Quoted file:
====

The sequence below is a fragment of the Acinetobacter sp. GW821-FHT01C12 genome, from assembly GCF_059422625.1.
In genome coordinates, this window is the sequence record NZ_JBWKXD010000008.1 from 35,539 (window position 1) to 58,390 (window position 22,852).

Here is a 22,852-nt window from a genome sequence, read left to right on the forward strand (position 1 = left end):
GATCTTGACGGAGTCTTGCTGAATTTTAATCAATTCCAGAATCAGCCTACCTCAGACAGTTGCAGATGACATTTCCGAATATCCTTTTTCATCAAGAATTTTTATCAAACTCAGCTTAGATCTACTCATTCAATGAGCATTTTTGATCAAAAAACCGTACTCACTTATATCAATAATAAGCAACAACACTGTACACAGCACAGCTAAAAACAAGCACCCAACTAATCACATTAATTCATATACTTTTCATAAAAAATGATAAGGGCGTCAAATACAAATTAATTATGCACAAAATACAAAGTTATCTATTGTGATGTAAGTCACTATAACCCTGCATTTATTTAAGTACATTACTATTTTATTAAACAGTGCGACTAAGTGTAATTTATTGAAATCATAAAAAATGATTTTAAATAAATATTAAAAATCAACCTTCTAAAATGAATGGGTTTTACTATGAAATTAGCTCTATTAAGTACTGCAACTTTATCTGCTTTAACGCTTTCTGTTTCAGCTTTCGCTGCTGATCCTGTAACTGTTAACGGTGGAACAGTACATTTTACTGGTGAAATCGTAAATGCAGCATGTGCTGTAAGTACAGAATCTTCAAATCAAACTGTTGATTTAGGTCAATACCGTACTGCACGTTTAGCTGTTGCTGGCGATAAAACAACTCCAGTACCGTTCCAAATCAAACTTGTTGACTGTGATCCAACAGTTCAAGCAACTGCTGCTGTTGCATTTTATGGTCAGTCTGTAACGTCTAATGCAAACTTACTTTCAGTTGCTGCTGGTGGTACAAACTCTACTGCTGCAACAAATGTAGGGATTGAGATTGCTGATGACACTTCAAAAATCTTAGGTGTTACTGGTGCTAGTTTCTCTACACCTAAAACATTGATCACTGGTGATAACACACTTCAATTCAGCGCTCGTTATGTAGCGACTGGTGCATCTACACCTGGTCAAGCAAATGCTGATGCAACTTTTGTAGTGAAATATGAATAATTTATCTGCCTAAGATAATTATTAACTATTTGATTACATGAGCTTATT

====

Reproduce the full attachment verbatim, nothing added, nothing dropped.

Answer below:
The sequence below is a fragment of the Acinetobacter sp. GW821-FHT01C12 genome, from assembly GCF_059422625.1.
In genome coordinates, this window is the sequence record NZ_JBWKXD010000008.1 from 35,539 (window position 1) to 58,390 (window position 22,852).

Here is a 22,852-nt window from a genome sequence, read left to right on the forward strand (position 1 = left end):
GATCTTGACGGAGTCTTGCTGAATTTTAATCAATTCCAGAATCAGCCTACCTCAGACAGTTGCAGATGACATTTCCGAATATCCTTTTTCATCAAGAATTTTTATCAAACTCAGCTTAGATCTACTCATTCAATGAGCATTTTTGATCAAAAAACCGTACTCACTTATATCAATAATAAGCAACAACACTGTACACAGCACAGCTAAAAACAAGCACCCAACTAATCACATTAATTCATATACTTTTCATAAAAAATGATAAGGGCGTCAAATACAAATTAATTATGCACAAAATACAAAGTTATCTATTGTGATGTAAGTCACTATAACCCTGCATTTATTTAAGTACATTACTATTTTATTAAACAGTGCGACTAAGTGTAATTTATTGAAATCATAAAAAATGATTTTAAATAAATATTAAAAATCAACCTTCTAAAATGAATGGGTTTTACTATGAAATTAGCTCTATTAAGTACTGCAACTTTATCTGCTTTAACGCTTTCTGTTTCAGCTTTCGCTGCTGATCCTGTAACTGTTAACGGTGGAACAGTACATTTTACTGGTGAAATCGTAAATGCAGCATGTGCTGTAAGTACAGAATCTTCAAATCAAACTGTTGATTTAGGTCAATACCGTACTGCACGTTTAGCTGTTGCTGGCGATAAAACAACTCCAGTACCGTTCCAAATCAAACTTGTTGACTGTGATCCAACAGTTCAAGCAACTGCTGCTGTTGCATTTTATGGTCAGTCTGTAACGTCTAATGCAAACTTACTTTCAGTTGCTGCTGGTGGTACAAACTCTACTGCTGCAACAAATGTAGGGATTGAGATTGCTGATGACACTTCAAAAATCTTAGGTGTTACTGGTGCTAGTTTCTCTACACCTAAAACATTGATCACTGGTGATAACACACTTCAATTCAGCGCTCGTTATGTAGCGACTGGTGCATCTACACCTGGTCAAGCAAATGCTGATGCAACTTTTGTAGTGAAATATGAATAATTTATCTGCCTAAGATAATTATTAACTATTTGATTACATGAGCTTATT